The question often arises as to why use feoderati and bucellarii when you could use your own indigenous people? There are two answers: 1) Using, what has been termed the Gurkha Syndrome by military sociologist C.H. Enloe, you chose the most feared warriors to deal with the feared enemy, just as the British used the Gurkhas, and ‘Saxons’ were certainly feared. 2) Contrary to public perception, mercenaries are actually more likely to fight because that is their chosen profession, unlike some ‘levyman’ plucked from the fields. It also means you can keep them active for longer as they don’t have to farm. This is not to mention that mercenaries were very often put at the front, to save a kingdom’s own warriors.*

The more attractive alternative (and one perhaps borne out by the archaeology) might be that the various civitates and/or kingdoms that made up a province had to supply the men when needed for a combined force. Or, they were there to support a provincial army by only having to supplement a smaller group of feoderati and/or bucellarii that were the dux’s personal troop. This latter scenario might have been more acceptable, as any general with a large army could have become a threat himself. This would see him with his own smaller unit, or field army, for deal with raiding and the like, and supplemented by a combined large force for set battles. If this is how a historical Arthur did function it would be somewhat of an irony, especially if we add the possibility that he was of mix Hibernian (Gaelic) and British blood (More on this below or see THIS blog). Imagine: an Hiberno-British Arthur fighting with Germanic/Scandinavian/British/Hibernian mercenaries! Sacrilege! Yet perfectly normal for the time.

To need a provincial army, of course, would require there being a large enough enemy or enemies to warrant it, with a large enough border to protect, perhaps covering more than one civitas/kingdom. Or, maybe, it could be used to bring more force to bear at a particular point along that border than could be supplied by a single civitas/kingdom army? Is this restructuring what Ambrosius Aurelianus started and what enable the Britons to fight back?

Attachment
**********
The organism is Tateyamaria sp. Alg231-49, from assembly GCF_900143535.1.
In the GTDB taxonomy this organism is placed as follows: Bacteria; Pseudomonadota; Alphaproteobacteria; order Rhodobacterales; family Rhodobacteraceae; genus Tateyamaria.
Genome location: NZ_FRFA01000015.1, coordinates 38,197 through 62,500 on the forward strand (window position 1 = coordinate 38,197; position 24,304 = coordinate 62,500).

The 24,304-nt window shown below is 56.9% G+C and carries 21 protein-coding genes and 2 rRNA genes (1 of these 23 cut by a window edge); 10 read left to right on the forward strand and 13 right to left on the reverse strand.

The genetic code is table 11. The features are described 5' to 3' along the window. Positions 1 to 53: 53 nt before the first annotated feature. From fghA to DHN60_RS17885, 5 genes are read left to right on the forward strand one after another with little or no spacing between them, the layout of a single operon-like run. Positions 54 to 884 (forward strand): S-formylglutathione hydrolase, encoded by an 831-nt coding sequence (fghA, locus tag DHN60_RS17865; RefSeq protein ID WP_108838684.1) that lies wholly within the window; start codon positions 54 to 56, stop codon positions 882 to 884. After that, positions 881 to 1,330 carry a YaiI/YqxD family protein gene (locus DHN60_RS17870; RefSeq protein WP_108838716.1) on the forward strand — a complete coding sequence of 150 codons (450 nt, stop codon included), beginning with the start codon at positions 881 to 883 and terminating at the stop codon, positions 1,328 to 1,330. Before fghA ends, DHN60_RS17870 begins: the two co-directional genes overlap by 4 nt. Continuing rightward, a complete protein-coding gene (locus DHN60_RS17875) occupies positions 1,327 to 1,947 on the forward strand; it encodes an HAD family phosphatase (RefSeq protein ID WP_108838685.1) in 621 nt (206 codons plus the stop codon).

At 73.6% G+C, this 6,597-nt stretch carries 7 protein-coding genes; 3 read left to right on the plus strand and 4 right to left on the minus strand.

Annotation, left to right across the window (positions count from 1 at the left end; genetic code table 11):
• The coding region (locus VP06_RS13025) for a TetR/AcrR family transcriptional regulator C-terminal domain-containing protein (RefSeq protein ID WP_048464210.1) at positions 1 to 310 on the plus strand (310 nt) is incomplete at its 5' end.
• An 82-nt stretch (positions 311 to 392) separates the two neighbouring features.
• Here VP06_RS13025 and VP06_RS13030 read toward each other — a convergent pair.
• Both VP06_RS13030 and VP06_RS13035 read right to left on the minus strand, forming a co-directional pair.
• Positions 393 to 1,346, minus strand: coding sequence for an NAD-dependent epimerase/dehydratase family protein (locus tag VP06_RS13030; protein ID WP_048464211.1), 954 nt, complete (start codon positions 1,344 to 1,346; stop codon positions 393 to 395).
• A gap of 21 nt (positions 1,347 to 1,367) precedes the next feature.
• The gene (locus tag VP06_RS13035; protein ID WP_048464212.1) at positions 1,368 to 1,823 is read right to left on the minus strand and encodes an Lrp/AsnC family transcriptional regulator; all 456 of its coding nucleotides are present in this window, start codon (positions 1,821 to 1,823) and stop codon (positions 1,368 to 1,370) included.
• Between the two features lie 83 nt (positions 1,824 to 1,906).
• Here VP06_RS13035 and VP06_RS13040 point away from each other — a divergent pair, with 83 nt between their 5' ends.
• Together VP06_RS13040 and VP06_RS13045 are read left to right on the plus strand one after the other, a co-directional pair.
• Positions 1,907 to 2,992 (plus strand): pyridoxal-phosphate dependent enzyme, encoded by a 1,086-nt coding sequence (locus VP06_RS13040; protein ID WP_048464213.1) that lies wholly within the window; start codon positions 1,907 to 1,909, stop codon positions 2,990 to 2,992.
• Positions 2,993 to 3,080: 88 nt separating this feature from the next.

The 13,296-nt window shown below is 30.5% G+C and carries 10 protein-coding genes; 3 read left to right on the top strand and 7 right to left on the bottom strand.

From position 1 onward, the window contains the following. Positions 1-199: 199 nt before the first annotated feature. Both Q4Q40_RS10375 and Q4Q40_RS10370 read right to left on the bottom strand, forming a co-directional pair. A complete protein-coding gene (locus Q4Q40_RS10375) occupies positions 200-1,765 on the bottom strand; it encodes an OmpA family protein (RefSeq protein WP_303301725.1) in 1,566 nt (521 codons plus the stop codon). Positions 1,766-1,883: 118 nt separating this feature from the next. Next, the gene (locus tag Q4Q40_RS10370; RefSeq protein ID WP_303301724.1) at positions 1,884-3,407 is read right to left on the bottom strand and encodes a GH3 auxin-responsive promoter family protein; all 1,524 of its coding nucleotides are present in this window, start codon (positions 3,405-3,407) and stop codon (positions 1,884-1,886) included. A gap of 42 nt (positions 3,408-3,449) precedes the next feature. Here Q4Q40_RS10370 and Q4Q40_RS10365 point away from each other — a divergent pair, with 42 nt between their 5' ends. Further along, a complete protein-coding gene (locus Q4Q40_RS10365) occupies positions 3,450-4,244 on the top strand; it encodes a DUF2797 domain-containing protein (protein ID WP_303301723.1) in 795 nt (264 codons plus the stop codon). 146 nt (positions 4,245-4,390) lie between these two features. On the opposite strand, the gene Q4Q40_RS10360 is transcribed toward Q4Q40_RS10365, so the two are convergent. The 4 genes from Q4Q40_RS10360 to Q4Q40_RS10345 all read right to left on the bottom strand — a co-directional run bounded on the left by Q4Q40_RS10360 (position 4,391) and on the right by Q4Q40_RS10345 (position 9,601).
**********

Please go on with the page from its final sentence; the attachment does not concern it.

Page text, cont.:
How would they be paid? Well, they would be paid in kind, in some way; certainly not with money, except old coinage to melt down. They could also have been given food, metals or a share of any booty. They may have been promised land, either during service or after it.


Most Roman emperors didn’t lead from the front (although, of course, some did) unlike the Hellenistic kings, like Alexander, who did fight at the front.* How did the British kings in the 5th century see themselves? like their ancient British forefathers or like mini Roman emperors who used generals or what the later Welsh would call the pen teulu (captain of the kings retinue)? Could have been a mixture of course.


The Late Roman army had to change its tactics in the 5th century and learned that large pitched battles were not always the answer and smaller guerrilla type operations were the way to go against the northern barbarians. A type of warfare that had been used against them for centuries. It’s this kind of warfare that Collingwood envisaged Arthur undertaking as a comes with a field army against his enemies, who very often may not have been united themselves. It’s always possible that a commander of a provincial force would fight this way at times, as set battles with one large army against another is not always the answer. There would have to be offensive tactics used with surprise attacks on strategic points. Arthur’s supposed battles, many at rivers, may have been just this. Cutting off supply routes or attacking places such as salt production sites or mineral mines could also have been a method used.

(* My thanks to the Ancient Warfare podcast: War as a livelihood – Mercenaries in the Ancient world - of 04/03/09 for this information.)

In Part Three we’ll look at what Gildas called rectores. These could be provincial governors and I’ll explore if this is what Gildas meant by the term, as well as looking at the five provinces that made up the old Roman diocese of Britannia and the various theories as to some of them still existing in Gildas’s time.

Thanks for reading and I look forward to comments, thoughts … and corrections,



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A Different Look At An Arthurian Battle Poem – Part Two – Update

This is simply a notification that I have updated this blog with a quote from Alex Woolf. To read this blog, click HERE.

There will be a new blog coming very soon entitled: Arthur – A Provincial Dux, Comes or Tribunus?